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American poetry of the First World War is best known through a very small number of poems by the modernists Ezra Pound and E. E. Cummings. But the war provided the occasion for a huge amount of poetry. This poetry was written in a variety of forms and expressed a wide range of opinions about the war. Open and closed forms, dialect and formal verse provided media through which the war was imagined for and explained to the reading public. Just as the range of forms is wide, so too is the range of poets: early modernists (Carl Sandburg, Vachel Lindsay) and established popular writers (Everard Jack Appleton, Mary Raymond Shipman Andrews) as well as obscure amateurs (Lindley Grant Long, Walter E. Seward). And while American poetry did not produce a Wilfred Owen or Siegfried Sassoon, it did produce a number of solder-poets such as Alan Seeger, Byron H. Comstock, and John Allan Wyeth whose work ranges as widely in kind and outlook as does the broader corpus.
Divided into five sections, the introduction surveys American involvement in the First World War and provides a guide to the collection itself. The first section, “War Guilt, Disillusionment, and Beyond,” charts broadly the way the war was seen during wartime and in the postwar era up to the present. Section two, “Why the First World War Was Fought and the United States Joined,” examines briefly why the war occurred and why the United States, distant from the center of the conflict, became involved. One important aspect contributing to that involvement—the debate among American intellectuals that came largely to embrace the Allies--is the subject of section three, “The Great War and the Intellectuals.” Section four, “How the United States Built an Army, Won the War, and Lost the Peace,” considers how the US fought the war, its role in the outcome, and the ultimate defeat of Wilson’s vision of a US-led postwar world order. The final section, “How to Read This Book,” highlights its three overall aims: canvassing the diverse forms of war literature and culture; analyzing the many settings and perspectives that occasioned responses to the war, and describing the depth and durability of the war’s impact.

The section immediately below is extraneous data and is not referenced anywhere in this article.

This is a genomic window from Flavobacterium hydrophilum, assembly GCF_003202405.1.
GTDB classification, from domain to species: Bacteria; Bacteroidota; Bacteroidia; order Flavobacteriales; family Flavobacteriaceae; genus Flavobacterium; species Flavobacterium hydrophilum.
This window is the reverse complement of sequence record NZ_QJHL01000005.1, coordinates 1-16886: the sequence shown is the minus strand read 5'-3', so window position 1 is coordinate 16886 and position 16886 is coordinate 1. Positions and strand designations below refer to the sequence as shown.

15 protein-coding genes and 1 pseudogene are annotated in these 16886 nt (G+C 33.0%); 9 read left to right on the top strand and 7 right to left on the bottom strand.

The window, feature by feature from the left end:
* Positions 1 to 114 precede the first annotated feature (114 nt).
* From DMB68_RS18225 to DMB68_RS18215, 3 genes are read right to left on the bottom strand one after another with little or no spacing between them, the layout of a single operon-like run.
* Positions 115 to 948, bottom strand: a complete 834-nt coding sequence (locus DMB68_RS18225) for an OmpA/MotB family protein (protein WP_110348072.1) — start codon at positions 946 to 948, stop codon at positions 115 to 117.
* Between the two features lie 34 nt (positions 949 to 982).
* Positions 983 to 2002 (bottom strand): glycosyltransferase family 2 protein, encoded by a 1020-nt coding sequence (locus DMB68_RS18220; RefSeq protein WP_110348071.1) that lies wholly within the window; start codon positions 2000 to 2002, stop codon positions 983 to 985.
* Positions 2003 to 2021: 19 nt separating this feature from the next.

In the years of and around the First World War, American poets, fiction writers, and dramatists came to the forefront of the international movement we call Modernism. At the same time a vast amount of non- and anti-Modernist culture was produced, mostly supporting, but also critical of, the US war effort. A History of American Literature and Culture of the First World War explores this fraught cultural moment, teasing out the multiple and intricate relationships between an insurgent Modernism, a still-powerful traditional culture, and a variety of cultural and social forces that interacted with and influenced them. Including genre studies, focused analyses of important wartime movements and groups, and broad historical assessments of the significance of the war as prosecuted by the United States on the world stage, this book presents original essays defining the state of scholarship on the American culture of the First World War.